I’m not dead
Some friends have started wondering why I stopped blogging. It’s not that I ran out of things to talk about, in fact recently outside starting a blog to talk about one of my other great passions pen and paper roleplaying (check out Pawn your wand), I have also been spending a bit of effort looking at gnome-shell. So far impressions of both the design reasoning and the application itself are utterly poor. But every time I sit down to write, the anger swells up inside me over the whole anti-mono crusade which is going on and I am tempted to add my say to the debate, yet I know that no matter how often the lies and slander of the anti-mono crowd is pointed out the very same points will return days later. It is like debating creationists, something long years experience has told me I do not have the stomach to do.
So I have spend time focusing on things I do like, I have been playing with Moblin (more on this later I promise), I have finally settled on a distribution – Ubuntu though part of me really wants to use openSUSE I just can’t get over their horrible yast thingy and all this multiple repos which always seem to be poorly managed and in constant conflict. I also looked at Foresight, and was invited to join the team but Foresight just doesn’t deliver the integrated computing experience I have come to enjoy. E.g. why should I need to manually unlock the keyring upon login (btw. openSUSE you are guilty here as well). Aside that Foresight is very nice, just bear with Conary for being slow and instead spend your, lenghty, upgrade lounging in their IRC channel and you will discover the side that really sells Foresight. They have the nicest developers of any distro out there, always ready to help and to randomly shoot the breeze. I suspect superior tools gives you that calm edge and really I do want me some of that.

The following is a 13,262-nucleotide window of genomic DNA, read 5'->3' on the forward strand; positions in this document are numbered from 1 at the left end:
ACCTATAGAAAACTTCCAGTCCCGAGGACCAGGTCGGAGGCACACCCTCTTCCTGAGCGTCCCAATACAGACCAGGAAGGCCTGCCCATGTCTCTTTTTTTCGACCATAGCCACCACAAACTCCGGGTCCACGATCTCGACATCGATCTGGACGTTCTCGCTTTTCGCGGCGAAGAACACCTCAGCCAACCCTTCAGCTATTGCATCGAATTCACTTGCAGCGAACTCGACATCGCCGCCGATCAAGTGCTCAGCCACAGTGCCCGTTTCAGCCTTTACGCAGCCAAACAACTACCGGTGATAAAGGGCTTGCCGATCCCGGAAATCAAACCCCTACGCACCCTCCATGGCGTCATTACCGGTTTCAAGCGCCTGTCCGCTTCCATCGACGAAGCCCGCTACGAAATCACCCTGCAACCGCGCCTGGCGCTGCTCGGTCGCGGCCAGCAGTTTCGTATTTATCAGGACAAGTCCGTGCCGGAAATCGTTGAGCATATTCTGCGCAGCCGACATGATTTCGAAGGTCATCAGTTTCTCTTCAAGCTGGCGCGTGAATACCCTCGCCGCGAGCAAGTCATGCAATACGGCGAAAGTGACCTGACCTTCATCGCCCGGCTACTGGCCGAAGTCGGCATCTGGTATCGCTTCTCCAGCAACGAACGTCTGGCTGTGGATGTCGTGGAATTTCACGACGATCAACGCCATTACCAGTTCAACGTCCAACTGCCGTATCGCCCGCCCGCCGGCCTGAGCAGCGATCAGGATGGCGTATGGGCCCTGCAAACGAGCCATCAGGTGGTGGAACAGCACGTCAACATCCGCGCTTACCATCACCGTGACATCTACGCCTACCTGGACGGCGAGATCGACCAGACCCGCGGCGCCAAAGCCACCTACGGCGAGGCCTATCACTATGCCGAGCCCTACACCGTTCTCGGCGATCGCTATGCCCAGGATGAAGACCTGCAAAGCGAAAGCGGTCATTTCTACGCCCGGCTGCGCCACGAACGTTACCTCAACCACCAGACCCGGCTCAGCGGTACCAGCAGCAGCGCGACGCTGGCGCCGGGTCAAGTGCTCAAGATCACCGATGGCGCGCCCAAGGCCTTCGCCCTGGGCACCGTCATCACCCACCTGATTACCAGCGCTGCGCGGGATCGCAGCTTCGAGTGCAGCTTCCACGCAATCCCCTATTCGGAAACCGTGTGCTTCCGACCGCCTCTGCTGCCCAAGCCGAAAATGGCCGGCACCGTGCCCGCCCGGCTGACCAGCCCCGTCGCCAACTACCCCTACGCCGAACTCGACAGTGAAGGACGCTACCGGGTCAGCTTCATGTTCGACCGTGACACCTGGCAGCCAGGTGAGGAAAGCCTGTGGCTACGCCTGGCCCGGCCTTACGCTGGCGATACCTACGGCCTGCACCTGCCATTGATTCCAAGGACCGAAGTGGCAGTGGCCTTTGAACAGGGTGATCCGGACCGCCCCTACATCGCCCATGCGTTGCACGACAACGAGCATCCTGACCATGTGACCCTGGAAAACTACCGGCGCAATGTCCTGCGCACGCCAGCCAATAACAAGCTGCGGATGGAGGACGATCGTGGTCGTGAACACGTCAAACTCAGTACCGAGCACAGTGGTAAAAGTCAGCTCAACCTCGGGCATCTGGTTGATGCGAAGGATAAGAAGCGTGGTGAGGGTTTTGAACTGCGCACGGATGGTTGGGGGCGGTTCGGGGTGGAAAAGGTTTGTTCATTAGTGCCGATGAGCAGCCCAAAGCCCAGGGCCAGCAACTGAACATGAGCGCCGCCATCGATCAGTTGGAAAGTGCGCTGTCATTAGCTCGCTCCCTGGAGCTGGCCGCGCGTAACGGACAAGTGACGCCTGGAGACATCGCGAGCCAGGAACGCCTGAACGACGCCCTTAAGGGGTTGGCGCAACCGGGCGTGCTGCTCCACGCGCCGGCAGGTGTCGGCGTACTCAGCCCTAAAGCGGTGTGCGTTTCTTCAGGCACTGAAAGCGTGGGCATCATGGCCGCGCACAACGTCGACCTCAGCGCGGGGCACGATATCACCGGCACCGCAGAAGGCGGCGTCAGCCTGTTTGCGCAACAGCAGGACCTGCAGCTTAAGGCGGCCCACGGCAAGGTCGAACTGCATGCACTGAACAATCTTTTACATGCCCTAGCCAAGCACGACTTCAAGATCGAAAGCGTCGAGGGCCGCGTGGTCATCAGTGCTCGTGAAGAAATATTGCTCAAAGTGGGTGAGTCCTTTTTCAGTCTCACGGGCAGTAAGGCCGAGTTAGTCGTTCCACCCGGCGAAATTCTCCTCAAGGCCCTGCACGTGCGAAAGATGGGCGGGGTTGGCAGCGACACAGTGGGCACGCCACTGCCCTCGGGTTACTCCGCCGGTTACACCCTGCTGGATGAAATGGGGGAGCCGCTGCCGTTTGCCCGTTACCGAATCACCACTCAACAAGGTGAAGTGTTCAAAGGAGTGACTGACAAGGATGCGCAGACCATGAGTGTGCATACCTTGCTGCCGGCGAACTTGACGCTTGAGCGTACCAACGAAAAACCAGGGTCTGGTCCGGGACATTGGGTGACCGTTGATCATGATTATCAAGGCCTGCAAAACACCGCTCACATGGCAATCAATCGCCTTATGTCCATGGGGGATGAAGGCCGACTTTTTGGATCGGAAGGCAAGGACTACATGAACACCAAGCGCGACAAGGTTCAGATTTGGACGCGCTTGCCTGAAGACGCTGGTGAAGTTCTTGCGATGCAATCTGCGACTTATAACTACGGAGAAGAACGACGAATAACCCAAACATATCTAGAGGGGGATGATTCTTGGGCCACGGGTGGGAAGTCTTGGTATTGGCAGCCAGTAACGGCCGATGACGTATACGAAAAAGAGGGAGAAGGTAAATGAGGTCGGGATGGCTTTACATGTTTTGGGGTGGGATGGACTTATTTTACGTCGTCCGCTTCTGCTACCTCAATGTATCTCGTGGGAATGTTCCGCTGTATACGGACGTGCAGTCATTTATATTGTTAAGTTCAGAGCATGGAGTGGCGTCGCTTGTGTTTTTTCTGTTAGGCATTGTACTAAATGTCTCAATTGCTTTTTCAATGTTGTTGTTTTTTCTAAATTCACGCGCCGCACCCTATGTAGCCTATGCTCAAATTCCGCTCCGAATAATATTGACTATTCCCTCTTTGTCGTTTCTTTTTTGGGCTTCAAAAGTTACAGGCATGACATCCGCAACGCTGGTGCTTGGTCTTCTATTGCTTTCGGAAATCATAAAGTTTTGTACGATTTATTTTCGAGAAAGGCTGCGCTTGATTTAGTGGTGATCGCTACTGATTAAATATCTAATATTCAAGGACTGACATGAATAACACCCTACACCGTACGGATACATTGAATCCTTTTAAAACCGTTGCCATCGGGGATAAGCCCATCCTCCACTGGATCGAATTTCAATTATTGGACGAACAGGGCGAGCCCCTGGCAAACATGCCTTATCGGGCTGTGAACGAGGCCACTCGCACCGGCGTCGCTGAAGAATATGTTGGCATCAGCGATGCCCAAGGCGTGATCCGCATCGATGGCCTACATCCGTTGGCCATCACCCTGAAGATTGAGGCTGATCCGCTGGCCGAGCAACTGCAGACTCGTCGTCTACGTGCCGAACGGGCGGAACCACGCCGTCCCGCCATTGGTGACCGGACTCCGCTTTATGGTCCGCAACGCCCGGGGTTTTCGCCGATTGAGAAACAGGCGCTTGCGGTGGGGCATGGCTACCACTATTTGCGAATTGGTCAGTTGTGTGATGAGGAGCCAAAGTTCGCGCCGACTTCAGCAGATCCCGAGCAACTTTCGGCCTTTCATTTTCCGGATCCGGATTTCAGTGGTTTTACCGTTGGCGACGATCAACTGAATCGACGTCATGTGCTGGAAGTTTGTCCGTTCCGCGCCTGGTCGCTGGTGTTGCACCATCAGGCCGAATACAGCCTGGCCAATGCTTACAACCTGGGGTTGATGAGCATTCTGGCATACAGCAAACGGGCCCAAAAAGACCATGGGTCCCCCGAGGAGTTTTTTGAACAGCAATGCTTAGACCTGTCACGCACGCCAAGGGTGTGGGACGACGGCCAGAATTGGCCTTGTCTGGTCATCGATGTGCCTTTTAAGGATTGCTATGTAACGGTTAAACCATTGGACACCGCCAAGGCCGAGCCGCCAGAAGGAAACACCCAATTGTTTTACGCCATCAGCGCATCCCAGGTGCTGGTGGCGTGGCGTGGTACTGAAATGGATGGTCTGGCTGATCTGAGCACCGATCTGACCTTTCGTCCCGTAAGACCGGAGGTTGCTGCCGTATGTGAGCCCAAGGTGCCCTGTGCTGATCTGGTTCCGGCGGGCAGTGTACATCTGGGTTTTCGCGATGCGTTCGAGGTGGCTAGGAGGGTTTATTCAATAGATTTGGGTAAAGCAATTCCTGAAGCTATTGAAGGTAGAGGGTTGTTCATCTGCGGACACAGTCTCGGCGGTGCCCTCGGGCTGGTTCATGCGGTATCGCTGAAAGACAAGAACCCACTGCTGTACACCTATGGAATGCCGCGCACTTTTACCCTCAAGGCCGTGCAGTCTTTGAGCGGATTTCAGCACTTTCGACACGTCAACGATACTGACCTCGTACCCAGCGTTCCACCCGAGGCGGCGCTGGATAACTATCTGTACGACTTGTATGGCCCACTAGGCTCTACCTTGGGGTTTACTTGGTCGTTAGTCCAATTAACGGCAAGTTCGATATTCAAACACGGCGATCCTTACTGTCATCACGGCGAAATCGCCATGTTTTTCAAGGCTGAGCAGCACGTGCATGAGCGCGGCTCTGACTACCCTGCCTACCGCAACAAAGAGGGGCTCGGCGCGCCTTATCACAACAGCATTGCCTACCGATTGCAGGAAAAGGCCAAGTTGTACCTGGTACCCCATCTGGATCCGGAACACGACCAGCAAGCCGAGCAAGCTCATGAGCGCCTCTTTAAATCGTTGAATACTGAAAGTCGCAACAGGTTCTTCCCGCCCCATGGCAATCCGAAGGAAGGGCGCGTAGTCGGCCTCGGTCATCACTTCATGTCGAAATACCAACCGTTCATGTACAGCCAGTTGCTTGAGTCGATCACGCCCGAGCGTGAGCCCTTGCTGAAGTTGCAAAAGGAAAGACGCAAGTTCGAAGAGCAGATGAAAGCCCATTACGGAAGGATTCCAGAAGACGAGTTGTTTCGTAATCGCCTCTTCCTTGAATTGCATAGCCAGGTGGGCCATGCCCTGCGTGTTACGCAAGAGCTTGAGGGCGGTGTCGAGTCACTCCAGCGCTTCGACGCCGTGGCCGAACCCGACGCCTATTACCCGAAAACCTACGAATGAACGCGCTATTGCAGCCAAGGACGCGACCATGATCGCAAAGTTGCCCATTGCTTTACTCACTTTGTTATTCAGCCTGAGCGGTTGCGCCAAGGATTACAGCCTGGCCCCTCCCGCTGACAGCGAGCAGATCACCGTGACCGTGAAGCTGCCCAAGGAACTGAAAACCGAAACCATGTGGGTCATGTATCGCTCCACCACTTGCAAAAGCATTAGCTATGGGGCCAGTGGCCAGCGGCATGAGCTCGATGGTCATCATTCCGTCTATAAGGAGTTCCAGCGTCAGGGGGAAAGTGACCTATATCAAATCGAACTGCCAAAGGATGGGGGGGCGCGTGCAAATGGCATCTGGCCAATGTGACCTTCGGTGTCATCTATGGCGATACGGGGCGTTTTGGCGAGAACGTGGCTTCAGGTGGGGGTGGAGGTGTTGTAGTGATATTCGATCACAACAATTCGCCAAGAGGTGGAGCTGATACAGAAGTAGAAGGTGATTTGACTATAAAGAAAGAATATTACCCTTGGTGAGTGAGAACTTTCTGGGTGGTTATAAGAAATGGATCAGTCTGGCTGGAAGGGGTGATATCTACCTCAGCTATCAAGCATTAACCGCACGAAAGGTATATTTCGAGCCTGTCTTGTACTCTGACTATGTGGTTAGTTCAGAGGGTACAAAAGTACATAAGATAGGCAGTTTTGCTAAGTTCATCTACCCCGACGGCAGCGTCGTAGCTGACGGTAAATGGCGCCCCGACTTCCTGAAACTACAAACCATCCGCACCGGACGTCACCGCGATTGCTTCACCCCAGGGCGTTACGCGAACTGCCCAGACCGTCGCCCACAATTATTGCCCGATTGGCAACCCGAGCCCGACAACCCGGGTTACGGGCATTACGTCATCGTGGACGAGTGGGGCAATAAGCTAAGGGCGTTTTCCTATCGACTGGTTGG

The one thing I dislike about Ubuntu is that they above all suffer from extreme cases of not invented here. They have their own bugtracker implementation (which makes me want to pull my hair out), they reject existing technologies such as plymouth and then go ahead and announcement their own basic reinvention of rhgb. They reject PackageKit and again write their own aptdaemon. It feels very much like they are positioning themselves intentionally to be as incompatible with other distros thus creating a lockin which is put mildly extremely uncool. I do love pkg-mono though, they know their stuff and are very helpful. In the end the presentation Ubuntu gives users is probably also the best we have to offer on a general desktop, there are still gapping holes to be filled but it’s a solid offering for which they should get praise.